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Snapshots of life in the Golden State. : Could This Be the Mother of All Mistaken Identities?

October 28, 1994|PATT MORRISON

Figuring large in Sacramento this election is . . . Saddam Hussein. Republican insurance commissioner candidate Chuck Quackenbush accused his opponent, Democrat Art Torres, of being a fan of Hussein's by virtue of a trip to Iraq in the mid-1980s.

Torres' rejoinder: The trip had the blessing of the Ronald Reagan Administration, and then-Secretary of State George Shultz thanked everyone for going. Bonus point: Shultz is now honorary chairman of Quackenbush's campaign.

Maybe Torres is just a fan of . . . Jerry Haleva's.

The lobbyist (pharmaceuticals, Pepperdine, California Manufacturers Assn.) has had Saddam roles in both "Hot Shots" terrorist-spoof films, and though his mother frets about this, Haleva soothes her thusly: "My chances of being shot because I'm a lobbyist are even higher than for looking like Saddam."

Haleva is on the board of the Sacramento Jewish Federation, making it "particularly ironic that a nice Jewish boy can make some money impersonating an Arab dictator."

He's still hoping for more work: "I would have thought someone would hire me to endorse their opponents."


Music of the right: The economy, foreign policy, the environment, music--is there anything Rep. Dan Hamburg (D-Ukiah) and ex-Rep. Frank Riggs, the GOP challenger he beat in 1992, can agree on?

Riggs, a former police officer, calls it unfair that Jackson Browne and Bonnie Raitt can waive their concert fees for Hamburg fund-raisers. Hamburg says it's just as fair as it is for Charlton Heston to fund-raise and stump for Riggs.

Federal election law limits personal in-kind contributions to $1,000. A ruling has held that performers may waive their fees without violating the limit.

Riggs is a Raitt fan but he's keeping his distance now that she's in the enemy camp, politically. But it hurts: "I love her music. It's terrible not to be able to listen to it or buy any of her CDs."


Hot--and Not--Initiatives

Here are the most and least popular initiatives ever to appear on the California state ballot.


YEAR: 1934

INIATIVE: Proposition 6

% YES: 79

% NO: 21

Required felony defendants to be taken immediately before a judge.


YEAR: 1934

INIATIVE: Proposition 7

% YES: 76

% NO: 24

Required competitive exams for hiring and promotion of state civil service employees.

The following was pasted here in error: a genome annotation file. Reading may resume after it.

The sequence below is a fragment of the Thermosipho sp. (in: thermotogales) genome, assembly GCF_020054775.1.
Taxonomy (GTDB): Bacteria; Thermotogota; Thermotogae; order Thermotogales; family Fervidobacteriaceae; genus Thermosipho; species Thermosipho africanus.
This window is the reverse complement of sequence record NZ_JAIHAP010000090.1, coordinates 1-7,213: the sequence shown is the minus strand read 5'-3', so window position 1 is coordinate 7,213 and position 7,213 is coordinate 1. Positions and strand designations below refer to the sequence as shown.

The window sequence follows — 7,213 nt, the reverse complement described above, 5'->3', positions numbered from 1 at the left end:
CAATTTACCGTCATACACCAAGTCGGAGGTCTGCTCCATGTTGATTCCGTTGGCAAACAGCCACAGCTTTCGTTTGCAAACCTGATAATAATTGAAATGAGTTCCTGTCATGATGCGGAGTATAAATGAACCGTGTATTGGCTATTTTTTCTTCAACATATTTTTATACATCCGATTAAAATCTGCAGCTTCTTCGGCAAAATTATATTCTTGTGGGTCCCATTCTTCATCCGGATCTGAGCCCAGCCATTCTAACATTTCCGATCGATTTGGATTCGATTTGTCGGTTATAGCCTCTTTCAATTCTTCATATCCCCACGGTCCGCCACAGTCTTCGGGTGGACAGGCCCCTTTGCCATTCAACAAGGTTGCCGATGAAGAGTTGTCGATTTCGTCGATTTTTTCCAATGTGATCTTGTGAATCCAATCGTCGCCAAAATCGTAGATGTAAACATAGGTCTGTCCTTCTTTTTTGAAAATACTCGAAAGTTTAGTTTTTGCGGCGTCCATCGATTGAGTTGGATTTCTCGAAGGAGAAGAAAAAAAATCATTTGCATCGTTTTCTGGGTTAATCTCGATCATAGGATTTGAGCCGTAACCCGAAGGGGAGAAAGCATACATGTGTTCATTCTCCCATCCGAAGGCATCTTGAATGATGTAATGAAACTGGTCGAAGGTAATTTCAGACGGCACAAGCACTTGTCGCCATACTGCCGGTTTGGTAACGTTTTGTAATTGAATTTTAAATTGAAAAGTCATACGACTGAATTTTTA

YEAR: 1920

INIATIVE: Proposition 1

% YES: 75

% NO: 25

Prohibited farm ownership by immigrants ineligible for citizenship, largely Japanese.



YEAR: 1988

INIATIVE: Proposition 101

% YES: 13

% NO: 87

Would have reduced certain auto insurance rates.


YEAR: 1938

INIATIVE: Proposition 20

% YES: 17

% NO: 83

Would have repealed limit on property taxes for state appropriations.


YEAR: 1930

INIATIVE: Proposition 26

% YES: 17

% NO: 83

Would have closed all businesses on Sunday except necessary, recreational or charitable concerns.

Source: California secretary of state, Times news files, "California Initiatives and Referendums, 1912-1990," by John M. Allswang

Researched by TRACY THOMAS/Los Angeles Times


Flyboys: Within hours of the news that Navy Lt. Kara Hultgreen had crashed her F-14 fighter and been lost at sea, male pilots called at least three news outlets to whisper that the Navy had lowered standards so Hultgreen could become the first woman qualified to fly an F-14.

Capt. Mark Grissom, commander of the Pacific fleet's fighter squadrons, says that is untrue. Hultgreen had failed in her first try but succeeded in her second attempt, meeting the same standards as the men.

And it is not uncommon for would-be F-14 pilots to fail the first time: Another pilot who needed two tries was Randall (Duke) Cunningham. He went on to become an ace in Vietnam and is now a congressman whose district includes Miramar Naval Air Station--home of the F-14s.


"You're going to support that person for 10 years. That's a lot of college degrees."

--California State University trustee Anthony M. Vitti, about a nonviolent drug offender getting a prison term, and on rising prison and other costs forcing college tuition increases.

California Dateline appears every other Friday.

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